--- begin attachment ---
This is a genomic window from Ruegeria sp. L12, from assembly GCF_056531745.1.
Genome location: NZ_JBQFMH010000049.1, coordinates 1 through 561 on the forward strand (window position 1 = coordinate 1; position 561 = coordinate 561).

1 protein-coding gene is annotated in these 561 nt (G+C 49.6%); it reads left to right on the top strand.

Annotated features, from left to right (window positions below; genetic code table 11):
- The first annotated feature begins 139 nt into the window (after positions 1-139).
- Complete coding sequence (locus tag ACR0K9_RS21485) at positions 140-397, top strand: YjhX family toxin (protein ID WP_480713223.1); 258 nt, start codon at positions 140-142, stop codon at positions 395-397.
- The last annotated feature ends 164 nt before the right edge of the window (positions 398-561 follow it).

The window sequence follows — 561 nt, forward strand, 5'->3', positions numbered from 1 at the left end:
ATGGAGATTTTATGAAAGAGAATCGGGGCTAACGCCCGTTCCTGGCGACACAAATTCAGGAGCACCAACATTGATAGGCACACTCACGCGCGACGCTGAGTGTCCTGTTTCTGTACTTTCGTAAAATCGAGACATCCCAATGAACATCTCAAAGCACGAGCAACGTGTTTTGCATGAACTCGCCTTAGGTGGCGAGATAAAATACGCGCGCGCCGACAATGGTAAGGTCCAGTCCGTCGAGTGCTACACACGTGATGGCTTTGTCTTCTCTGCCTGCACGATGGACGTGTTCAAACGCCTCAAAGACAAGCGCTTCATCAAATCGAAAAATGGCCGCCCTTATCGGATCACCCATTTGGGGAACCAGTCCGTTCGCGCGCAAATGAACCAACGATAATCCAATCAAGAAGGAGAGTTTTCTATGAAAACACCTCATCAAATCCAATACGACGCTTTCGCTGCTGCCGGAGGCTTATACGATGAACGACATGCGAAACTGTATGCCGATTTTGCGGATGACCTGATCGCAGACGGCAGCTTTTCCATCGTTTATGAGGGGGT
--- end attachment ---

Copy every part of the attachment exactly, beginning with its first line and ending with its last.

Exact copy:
This is a genomic window from Ruegeria sp. L12, from assembly GCF_056531745.1.
Genome location: NZ_JBQFMH010000049.1, coordinates 1 through 561 on the forward strand (window position 1 = coordinate 1; position 561 = coordinate 561).

1 protein-coding gene is annotated in these 561 nt (G+C 49.6%); it reads left to right on the top strand.

Annotated features, from left to right (window positions below; genetic code table 11):
- The first annotated feature begins 139 nt into the window (after positions 1-139).
- Complete coding sequence (locus tag ACR0K9_RS21485) at positions 140-397, top strand: YjhX family toxin (protein ID WP_480713223.1); 258 nt, start codon at positions 140-142, stop codon at positions 395-397.
- The last annotated feature ends 164 nt before the right edge of the window (positions 398-561 follow it).

The window sequence follows — 561 nt, forward strand, 5'->3', positions numbered from 1 at the left end:
ATGGAGATTTTATGAAAGAGAATCGGGGCTAACGCCCGTTCCTGGCGACACAAATTCAGGAGCACCAACATTGATAGGCACACTCACGCGCGACGCTGAGTGTCCTGTTTCTGTACTTTCGTAAAATCGAGACATCCCAATGAACATCTCAAAGCACGAGCAACGTGTTTTGCATGAACTCGCCTTAGGTGGCGAGATAAAATACGCGCGCGCCGACAATGGTAAGGTCCAGTCCGTCGAGTGCTACACACGTGATGGCTTTGTCTTCTCTGCCTGCACGATGGACGTGTTCAAACGCCTCAAAGACAAGCGCTTCATCAAATCGAAAAATGGCCGCCCTTATCGGATCACCCATTTGGGGAACCAGTCCGTTCGCGCGCAAATGAACCAACGATAATCCAATCAAGAAGGAGAGTTTTCTATGAAAACACCTCATCAAATCCAATACGACGCTTTCGCTGCTGCCGGAGGCTTATACGATGAACGACATGCGAAACTGTATGCCGATTTTGCGGATGACCTGATCGCAGACGGCAGCTTTTCCATCGTTTATGAGGGGGT